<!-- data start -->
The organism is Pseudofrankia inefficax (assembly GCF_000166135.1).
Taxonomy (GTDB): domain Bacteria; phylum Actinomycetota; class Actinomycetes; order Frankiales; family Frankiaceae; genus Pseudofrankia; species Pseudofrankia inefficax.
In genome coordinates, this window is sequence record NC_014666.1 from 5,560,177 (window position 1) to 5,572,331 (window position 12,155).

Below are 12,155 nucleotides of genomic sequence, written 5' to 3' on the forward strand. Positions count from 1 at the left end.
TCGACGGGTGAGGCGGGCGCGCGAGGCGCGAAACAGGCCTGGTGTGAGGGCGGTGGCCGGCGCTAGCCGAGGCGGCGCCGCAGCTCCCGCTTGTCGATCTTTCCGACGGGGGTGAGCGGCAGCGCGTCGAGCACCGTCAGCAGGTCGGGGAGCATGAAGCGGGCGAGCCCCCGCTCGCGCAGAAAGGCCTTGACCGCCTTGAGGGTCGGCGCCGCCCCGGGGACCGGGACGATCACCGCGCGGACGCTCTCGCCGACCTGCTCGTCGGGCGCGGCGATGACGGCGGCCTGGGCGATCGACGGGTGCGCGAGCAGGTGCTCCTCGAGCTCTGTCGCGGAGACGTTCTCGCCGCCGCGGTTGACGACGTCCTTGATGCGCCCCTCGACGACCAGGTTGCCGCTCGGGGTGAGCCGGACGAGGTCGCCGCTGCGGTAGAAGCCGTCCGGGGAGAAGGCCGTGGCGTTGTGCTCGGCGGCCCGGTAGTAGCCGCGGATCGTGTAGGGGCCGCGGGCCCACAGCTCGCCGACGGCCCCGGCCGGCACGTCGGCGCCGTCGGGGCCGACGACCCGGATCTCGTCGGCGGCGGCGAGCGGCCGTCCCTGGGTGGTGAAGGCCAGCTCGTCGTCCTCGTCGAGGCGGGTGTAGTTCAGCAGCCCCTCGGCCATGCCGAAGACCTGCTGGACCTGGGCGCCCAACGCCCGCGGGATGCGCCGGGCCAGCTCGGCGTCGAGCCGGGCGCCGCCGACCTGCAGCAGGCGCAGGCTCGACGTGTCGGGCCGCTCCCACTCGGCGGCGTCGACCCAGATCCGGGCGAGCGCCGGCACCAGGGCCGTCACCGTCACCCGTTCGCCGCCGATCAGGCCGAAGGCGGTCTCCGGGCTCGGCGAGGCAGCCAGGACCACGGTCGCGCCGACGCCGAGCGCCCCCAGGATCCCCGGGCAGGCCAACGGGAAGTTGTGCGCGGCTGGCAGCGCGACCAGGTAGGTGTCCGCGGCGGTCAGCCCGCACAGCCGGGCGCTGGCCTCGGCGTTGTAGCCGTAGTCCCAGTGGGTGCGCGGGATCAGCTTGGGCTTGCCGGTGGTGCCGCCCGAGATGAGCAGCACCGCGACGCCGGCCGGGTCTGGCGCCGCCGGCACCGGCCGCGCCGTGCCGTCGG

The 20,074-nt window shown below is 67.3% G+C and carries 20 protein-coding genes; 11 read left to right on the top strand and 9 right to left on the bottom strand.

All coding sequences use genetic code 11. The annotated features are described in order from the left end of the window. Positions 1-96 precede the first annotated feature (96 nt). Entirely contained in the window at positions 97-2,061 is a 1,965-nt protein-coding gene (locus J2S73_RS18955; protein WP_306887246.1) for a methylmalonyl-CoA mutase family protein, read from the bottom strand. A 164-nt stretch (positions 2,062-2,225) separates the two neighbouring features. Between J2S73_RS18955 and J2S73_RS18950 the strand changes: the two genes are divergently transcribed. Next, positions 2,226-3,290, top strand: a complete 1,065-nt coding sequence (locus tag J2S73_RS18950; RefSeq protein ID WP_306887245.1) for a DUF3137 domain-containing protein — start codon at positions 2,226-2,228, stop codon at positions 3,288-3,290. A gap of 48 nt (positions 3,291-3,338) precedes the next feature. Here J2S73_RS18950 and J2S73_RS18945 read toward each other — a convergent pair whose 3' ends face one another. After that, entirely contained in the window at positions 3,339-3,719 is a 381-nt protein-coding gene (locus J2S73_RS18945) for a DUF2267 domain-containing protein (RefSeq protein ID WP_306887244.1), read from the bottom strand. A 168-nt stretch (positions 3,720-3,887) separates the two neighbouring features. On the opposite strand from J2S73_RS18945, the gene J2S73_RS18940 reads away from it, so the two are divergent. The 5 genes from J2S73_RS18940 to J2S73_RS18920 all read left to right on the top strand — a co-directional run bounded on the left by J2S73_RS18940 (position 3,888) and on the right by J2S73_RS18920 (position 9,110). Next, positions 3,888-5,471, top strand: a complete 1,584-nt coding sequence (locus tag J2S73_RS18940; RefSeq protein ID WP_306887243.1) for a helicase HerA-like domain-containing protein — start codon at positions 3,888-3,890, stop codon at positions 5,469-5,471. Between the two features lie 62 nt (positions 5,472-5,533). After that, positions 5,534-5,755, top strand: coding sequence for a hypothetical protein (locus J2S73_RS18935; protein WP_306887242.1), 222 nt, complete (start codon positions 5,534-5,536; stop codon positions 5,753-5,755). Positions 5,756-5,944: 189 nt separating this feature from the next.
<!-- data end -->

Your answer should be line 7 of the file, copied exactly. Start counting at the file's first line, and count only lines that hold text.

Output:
All coding sequences use genetic code 11. The annotated features are described in order from the left end of the window. Positions 1-96 precede the first annotated feature (96 nt). Entirely contained in the window at positions 97-2,061 is a 1,965-nt protein-coding gene (locus J2S73_RS18955; protein WP_306887246.1) for a methylmalonyl-CoA mutase family protein, read from the bottom strand. A 164-nt stretch (positions 2,062-2,225) separates the two neighbouring features. Between J2S73_RS18955 and J2S73_RS18950 the strand changes: the two genes are divergently transcribed. Next, positions 2,226-3,290, top strand: a complete 1,065-nt coding sequence (locus tag J2S73_RS18950; RefSeq protein ID WP_306887245.1) for a DUF3137 domain-containing protein — start codon at positions 2,226-2,228, stop codon at positions 3,288-3,290. A gap of 48 nt (positions 3,291-3,338) precedes the next feature. Here J2S73_RS18950 and J2S73_RS18945 read toward each other — a convergent pair whose 3' ends face one another. After that, entirely contained in the window at positions 3,339-3,719 is a 381-nt protein-coding gene (locus J2S73_RS18945) for a DUF2267 domain-containing protein (RefSeq protein ID WP_306887244.1), read from the bottom strand. A 168-nt stretch (positions 3,720-3,887) separates the two neighbouring features. On the opposite strand from J2S73_RS18945, the gene J2S73_RS18940 reads away from it, so the two are divergent. The 5 genes from J2S73_RS18940 to J2S73_RS18920 all read left to right on the top strand — a co-directional run bounded on the left by J2S73_RS18940 (position 3,888) and on the right by J2S73_RS18920 (position 9,110). Next, positions 3,888-5,471, top strand: a complete 1,584-nt coding sequence (locus tag J2S73_RS18940; RefSeq protein ID WP_306887243.1) for a helicase HerA-like domain-containing protein — start codon at positions 3,888-3,890, stop codon at positions 5,469-5,471. Between the two features lie 62 nt (positions 5,472-5,533). After that, positions 5,534-5,755, top strand: coding sequence for a hypothetical protein (locus J2S73_RS18935; protein WP_306887242.1), 222 nt, complete (start codon positions 5,534-5,536; stop codon positions 5,753-5,755). Positions 5,756-5,944: 189 nt separating this feature from the next.